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  #11  
Old 01-24-2012, 08:17 PM
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Maverick Maverick is offline
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Angry

Quote:
Originally Posted by herefishy View Post
I'm going to start working on that curve cast - to where I can do it when I want to, not when I don't.
Exactly. Once you feel mechanically what it is like to make a curve cast you will then know how to take it out of your regular casting motion to give you that smooth, crisp, tight loop.

I think that will be the easiest way for you to work backwards out of it. Or just stop flipping your wrist at the end jk jk.
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  #12  
Old 01-24-2012, 08:20 PM
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Maverick Maverick is offline
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Not sure how the evil frowny face got on there, nor do I know how to get it off since it won't let me edit it out. I swear I'm not mad. Sorry.
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  #13  
Old 01-26-2012, 08:17 AM
herefishy herefishy is offline
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It just came out as jk jk. Weird
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  #14  
Old 10-20-2012, 07:07 PM
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DrLogik DrLogik is offline
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I'll offer my advice and it's pretty simple. Get Joan Wulff's casting DVD. Casting a fly line is easy...it is! You just have to have the right mechanics working for you, not against you. Joan's video explains how in the simplest terms. It works.
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  #15  
Old 02-06-2015, 09:21 AM
Silver Creek Silver Creek is offline
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Quote:
Originally Posted by herefishy View Post
I seem to get pretty good distance and fairly good accuracy, but instead of my line laying out straight, it comes down in curves. Am I "releasing" the cast too soon?
I would like to see a video of you casting.

Without a video, my suggestion is to start with shorter casts that do lay out and then begin extending them.

My three 3 top tips for a beginner are:

Rule 1. Remove all slack line and start cast with rod tip pointed to the water or the lawn.

Beginners ALWAYS start with the rod level or angled up with slack in the fly line. This results in the casting motion removing the slack rather than moving the fly. The beginner then has to take the rod way back, with the arm fully extended in a windshield wiper motion to remove slack and move the fly. This result in a big loop and an under powered back cast that cannot the load the forward cast.

A low rod position with all slack removed allows a compact casting motion to cast the line.


Rule 2. The stroke is a smooooothhhhh increasing acceleration with the greatest acceleration just before the stop.

Beginners start too fast and end too slow. The optimized cast is just the opposite.

This smooth increasing acceleration optimally loads the fly rod without the dips that cause a tailing loop. The smooooth acceleration prevents waves in the fly line and does not "shock" the rod.


Rule 3. The stop must be sudden and hard.

Beginners end too slow. They slow down just before the stop and this robs energy from the cast because the unbending or straightening of the fly rod occurs over a longer distance and time and it widens the loop.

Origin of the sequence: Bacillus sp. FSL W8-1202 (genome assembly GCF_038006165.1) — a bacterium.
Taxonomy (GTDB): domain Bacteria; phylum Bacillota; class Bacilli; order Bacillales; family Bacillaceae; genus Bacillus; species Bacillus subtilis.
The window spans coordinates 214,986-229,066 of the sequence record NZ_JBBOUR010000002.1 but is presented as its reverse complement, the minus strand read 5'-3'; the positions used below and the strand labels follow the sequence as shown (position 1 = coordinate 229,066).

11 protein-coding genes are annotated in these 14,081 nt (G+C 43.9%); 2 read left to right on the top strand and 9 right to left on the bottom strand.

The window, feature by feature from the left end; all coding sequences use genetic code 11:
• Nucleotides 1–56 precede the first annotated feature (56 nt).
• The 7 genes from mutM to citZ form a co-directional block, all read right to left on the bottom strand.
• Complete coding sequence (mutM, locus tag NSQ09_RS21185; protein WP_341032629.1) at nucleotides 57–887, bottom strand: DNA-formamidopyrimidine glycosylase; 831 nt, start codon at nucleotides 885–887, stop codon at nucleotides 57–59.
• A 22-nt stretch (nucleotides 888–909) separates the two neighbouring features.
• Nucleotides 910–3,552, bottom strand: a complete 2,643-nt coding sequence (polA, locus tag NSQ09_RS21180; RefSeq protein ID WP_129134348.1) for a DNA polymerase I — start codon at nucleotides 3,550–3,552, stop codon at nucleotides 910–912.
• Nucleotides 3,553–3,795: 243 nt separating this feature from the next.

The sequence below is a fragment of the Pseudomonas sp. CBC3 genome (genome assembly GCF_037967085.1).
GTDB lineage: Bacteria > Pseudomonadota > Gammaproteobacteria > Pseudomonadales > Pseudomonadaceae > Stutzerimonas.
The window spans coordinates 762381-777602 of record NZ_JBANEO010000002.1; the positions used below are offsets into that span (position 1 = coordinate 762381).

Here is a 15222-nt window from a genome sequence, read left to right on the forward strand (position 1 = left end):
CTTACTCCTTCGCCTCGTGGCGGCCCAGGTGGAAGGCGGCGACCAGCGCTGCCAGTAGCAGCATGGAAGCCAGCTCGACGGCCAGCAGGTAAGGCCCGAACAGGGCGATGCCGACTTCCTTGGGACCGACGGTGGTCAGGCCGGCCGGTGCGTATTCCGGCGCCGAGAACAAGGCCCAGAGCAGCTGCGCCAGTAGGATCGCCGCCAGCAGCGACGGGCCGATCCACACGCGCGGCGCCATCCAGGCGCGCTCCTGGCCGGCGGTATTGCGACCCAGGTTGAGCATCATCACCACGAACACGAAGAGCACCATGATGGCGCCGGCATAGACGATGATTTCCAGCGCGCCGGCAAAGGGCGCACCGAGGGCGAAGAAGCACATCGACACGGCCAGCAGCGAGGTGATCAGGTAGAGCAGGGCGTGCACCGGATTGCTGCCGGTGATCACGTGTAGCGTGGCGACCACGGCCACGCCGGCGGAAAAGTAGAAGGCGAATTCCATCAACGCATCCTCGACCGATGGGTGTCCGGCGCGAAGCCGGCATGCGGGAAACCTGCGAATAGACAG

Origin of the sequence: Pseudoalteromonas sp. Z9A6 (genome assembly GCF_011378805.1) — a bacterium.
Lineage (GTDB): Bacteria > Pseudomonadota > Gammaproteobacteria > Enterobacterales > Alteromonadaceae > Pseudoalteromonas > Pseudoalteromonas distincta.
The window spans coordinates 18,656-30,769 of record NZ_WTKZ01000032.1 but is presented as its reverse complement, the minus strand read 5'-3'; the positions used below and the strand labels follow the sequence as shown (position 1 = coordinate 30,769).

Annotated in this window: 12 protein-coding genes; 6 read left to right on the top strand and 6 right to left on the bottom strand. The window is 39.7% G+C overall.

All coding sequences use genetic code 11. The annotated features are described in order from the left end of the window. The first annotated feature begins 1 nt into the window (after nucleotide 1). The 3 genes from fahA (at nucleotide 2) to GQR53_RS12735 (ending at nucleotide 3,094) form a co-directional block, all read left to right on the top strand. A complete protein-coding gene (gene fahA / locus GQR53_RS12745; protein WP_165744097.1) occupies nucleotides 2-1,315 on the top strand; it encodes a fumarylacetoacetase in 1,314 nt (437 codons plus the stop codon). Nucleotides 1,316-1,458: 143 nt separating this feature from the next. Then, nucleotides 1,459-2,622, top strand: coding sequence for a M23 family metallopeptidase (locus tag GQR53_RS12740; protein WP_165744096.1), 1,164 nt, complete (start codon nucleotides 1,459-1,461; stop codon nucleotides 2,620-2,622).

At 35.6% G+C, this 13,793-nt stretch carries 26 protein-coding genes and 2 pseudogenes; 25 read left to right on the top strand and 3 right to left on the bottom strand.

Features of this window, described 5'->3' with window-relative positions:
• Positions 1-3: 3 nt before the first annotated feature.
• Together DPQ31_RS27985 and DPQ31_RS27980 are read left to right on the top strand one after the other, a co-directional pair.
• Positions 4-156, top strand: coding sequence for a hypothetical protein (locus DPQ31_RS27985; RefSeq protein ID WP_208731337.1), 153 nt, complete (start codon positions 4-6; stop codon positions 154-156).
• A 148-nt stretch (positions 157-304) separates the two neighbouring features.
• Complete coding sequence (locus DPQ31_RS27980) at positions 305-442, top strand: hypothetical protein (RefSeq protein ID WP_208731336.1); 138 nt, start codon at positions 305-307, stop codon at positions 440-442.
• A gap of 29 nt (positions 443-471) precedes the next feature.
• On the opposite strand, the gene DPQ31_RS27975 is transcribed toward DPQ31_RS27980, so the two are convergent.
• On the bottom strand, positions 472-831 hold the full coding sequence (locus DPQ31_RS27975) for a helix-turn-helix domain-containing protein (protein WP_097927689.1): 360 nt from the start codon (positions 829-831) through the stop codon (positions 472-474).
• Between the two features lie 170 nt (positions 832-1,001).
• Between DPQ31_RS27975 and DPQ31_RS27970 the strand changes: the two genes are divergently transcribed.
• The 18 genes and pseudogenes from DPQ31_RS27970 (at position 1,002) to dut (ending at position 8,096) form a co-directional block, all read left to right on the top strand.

Emphasize the hard stop.

The cause of a cast that does not extend is too little power for the length of the cast and/or too wide a loop.

A common beginner fault (#3) that is easy to correct is an improper stop. The rod stop at the end of the cast must be HARD. Without a hard stop, there is inefficient transfer of the energy in the fly rod to the fly line.

A way to practice this is to get a paint brush and stand facing an outside wall of your home. Dip the paint brush in water and perform your casting stroke with a hard stop aiming the water spray at the level of your forehead.

Do the same thing with your back about one foot from the wall and aim the brush tip up where your backcast would normally go.

To get a hard spray of water, you must both smoothy accelerate the paint brush with the maximum acceleration just before the HARD stop. If you accelerate too soon, the water from the paint brush will not stay on the brush. So this method forces you to both accelerate smoothly and to perform hard stop and the water will show you the direction of your stop which will be the direction the fly line would go.
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  #16  
Old 02-06-2015, 03:37 PM
herefishy herefishy is offline
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Thanks for the suggestions, Silver, will go out this weekend and practice them. I remember the paintbrush trick, but use it all too seldom.
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  #17  
Old 02-07-2015, 05:06 PM
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almostlost almostlost is offline
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x2 on drifting back and up slightly-if you don't already.

Also the water load is crucial, especially if your not false casting-it's like lining up your truck for backing up a trailer-if you do it right from the get go, you wont be going back and forth which is where mistakes are made.

p.s. i don't know your skill level so please disregard if this is basic stuff. good luck
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  #18  
Old 02-08-2015, 11:38 AM
herefishy herefishy is offline
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Skill level is long time mediocre caster. Been doing this forty years, poorly. This is the year I'm going to get better.
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